• Max So GM will be making TESLAS in the future. YEA They really shouldn’t be taking cues from Elon musk. Tesla is just about to be over.
  • Malcolm It's not that commenters attack Tesla, musk has brought it on the company. The delivery of the first semi was half loaded in 70 degree weather hauling potato chips for frito lay. No company underutilizes their loads like this. Musk shouted at the world "look at us". Freightliners e-cascads has been delivering loads for 6-8 months before Tesla delivered one semi. What commenters are asking "What's the actual usable range when in say Leadville when its blowing snow and -20F outside with a full trailer?
  • Funky D I despise Google for a whole host of reasons. So why on earth would I willing spend a large amount of $ on a car that will force Google spyware on me.The only connectivity to the world I will put up with is through my phone, which at least gives me the option of turning it off or disconnecting it from the car should I choose to.No CarPlay, no sale.
  • William I think it's important to understand the factors that made GM as big as it once was and would like to be today. Let's roll back to 1965, or even before that. GM was the biggest of the Big Three. It's main competition was Ford and Chrysler, as well as it's own 5 brands competing with themselves. The import competition was all but non existent. Volkswagen was the most popular imported cars at the time. So GM had its successful 5 brands, and very little competition compared to today's market. GM was big, huge in fact. It was diversified into many other lines of business, from trains to information data processing (EDS). Again GM was huge. But being huge didn't make it better. There are many examples of GM not building the best cars they could, it's no surprise that they were building cars to maximize their profits, not to be the best built cars on the road, the closest brand to achieve that status was Cadillac. Anyone who owned a Cadillac knew it could have been a much higher level of quality than it was. It had a higher level of engineering and design features compared to it's competition. But as my Godfather used to say "how good is good?" Being as good as your competitors, isn't being as good as you could be. So, today GM does not hold 50% of the automotive market as it once did, and because of a multitude of reasons it never will again. No matter how much it improves it's quality, market value and dealer network, based on competition alone it can't have a 50% market share again. It has only 3 of its original 5 brands, and there are too many strong competitors taking pieces of the market share. So that says it's playing in a different game, therfore there's a whole new normal to use as a baseline than before. GM has to continue downsizing to fit into today's market. It can still be big, but in a different game and scale. The new normal will never be the same scale it once was as compared to the now "worlds" automotive industry. Just like how the US railroad industry had to reinvent its self to meet the changing transportation industry, and IBM has had to reinvent its self to play in the ever changing Information Technology industry it finds it's self in. IBM was once the industry leader, now it has to scale it's self down to remain in the industry it created. GM is in the same place that the railroads, IBM and other big companies like AT&T and Standard Oil have found themselves in. It seems like being the industry leader is always followed by having to reinvent it's self to just remain viable. It's part of the business cycle. GM, it's time you accept your fate, not dead, but not huge either.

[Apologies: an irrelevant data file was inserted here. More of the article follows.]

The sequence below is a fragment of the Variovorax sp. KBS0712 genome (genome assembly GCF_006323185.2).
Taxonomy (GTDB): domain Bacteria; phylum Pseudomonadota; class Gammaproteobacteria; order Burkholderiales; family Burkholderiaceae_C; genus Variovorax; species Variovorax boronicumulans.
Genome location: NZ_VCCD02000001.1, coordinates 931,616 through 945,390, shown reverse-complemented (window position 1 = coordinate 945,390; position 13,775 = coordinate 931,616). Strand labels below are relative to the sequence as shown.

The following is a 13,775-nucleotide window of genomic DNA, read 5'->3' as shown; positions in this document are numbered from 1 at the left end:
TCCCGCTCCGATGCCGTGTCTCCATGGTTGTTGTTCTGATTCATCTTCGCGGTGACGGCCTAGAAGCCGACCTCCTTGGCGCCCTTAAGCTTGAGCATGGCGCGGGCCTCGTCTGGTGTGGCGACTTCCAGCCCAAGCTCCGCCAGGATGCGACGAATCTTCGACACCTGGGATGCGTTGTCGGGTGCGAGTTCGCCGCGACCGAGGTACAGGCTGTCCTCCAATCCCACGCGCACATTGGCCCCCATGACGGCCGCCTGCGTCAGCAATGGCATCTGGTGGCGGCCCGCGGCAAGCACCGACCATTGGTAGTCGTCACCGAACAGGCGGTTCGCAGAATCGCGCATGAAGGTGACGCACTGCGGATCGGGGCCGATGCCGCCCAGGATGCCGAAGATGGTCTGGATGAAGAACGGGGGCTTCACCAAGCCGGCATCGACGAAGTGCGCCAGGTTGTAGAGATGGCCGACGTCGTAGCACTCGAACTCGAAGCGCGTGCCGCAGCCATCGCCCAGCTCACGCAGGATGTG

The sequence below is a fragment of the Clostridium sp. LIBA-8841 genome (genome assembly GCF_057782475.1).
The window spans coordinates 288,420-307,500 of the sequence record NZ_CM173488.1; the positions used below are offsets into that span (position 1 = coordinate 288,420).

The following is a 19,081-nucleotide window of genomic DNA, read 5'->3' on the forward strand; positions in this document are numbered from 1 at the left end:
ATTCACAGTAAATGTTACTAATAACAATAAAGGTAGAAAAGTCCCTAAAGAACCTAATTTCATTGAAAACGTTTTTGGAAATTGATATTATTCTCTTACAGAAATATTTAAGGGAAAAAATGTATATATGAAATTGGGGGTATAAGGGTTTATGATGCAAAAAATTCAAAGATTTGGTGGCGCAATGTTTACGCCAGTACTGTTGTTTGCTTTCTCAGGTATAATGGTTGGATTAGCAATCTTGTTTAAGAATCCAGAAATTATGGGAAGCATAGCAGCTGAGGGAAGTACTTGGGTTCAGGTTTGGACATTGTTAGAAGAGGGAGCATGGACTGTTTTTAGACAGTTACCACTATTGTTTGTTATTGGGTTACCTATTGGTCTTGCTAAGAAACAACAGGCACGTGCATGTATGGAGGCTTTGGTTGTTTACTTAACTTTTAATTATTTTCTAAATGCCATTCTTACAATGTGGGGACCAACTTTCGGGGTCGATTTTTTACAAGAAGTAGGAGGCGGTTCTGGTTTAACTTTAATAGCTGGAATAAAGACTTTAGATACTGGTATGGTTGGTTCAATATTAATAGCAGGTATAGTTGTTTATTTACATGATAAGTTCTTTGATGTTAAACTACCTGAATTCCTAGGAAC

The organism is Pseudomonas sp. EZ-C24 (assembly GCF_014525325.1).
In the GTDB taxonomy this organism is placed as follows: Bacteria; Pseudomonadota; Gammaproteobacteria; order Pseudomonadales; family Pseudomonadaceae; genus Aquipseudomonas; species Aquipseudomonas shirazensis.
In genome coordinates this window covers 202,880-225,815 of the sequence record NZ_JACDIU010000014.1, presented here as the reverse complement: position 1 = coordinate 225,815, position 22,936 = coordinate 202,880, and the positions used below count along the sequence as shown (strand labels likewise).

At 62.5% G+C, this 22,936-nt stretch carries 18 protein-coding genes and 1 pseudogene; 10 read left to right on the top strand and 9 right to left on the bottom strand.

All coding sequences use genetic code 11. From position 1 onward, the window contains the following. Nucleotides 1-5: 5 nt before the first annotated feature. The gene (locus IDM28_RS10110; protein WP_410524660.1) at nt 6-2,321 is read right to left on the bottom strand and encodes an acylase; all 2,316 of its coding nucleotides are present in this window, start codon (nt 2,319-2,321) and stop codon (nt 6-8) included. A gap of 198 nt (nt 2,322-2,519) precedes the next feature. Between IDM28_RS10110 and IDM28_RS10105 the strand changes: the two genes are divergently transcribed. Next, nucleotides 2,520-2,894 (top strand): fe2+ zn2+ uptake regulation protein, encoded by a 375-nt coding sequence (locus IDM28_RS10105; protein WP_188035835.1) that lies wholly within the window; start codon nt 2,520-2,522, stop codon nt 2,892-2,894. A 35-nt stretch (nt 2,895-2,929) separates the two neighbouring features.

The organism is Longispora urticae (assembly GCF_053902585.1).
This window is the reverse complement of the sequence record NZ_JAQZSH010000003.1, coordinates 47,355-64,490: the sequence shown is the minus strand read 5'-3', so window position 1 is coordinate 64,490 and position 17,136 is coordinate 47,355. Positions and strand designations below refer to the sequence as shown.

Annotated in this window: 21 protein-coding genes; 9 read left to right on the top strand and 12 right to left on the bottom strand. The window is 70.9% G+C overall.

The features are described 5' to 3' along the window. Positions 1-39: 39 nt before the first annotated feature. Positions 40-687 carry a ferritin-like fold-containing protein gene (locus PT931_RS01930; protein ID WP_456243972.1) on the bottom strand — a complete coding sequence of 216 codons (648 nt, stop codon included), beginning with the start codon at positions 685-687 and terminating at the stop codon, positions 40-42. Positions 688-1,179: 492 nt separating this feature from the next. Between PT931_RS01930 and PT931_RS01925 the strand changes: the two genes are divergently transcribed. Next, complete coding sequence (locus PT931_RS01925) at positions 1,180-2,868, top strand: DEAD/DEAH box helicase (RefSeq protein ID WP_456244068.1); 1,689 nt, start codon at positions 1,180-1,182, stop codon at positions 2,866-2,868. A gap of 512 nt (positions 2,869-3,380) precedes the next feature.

• Tassos The Euro spec Taurus is the US spec Ford FUSION.Very few buyers care to see it here. FOrd has stopped making the Fusion long agoWake us when you have some interesting news to report.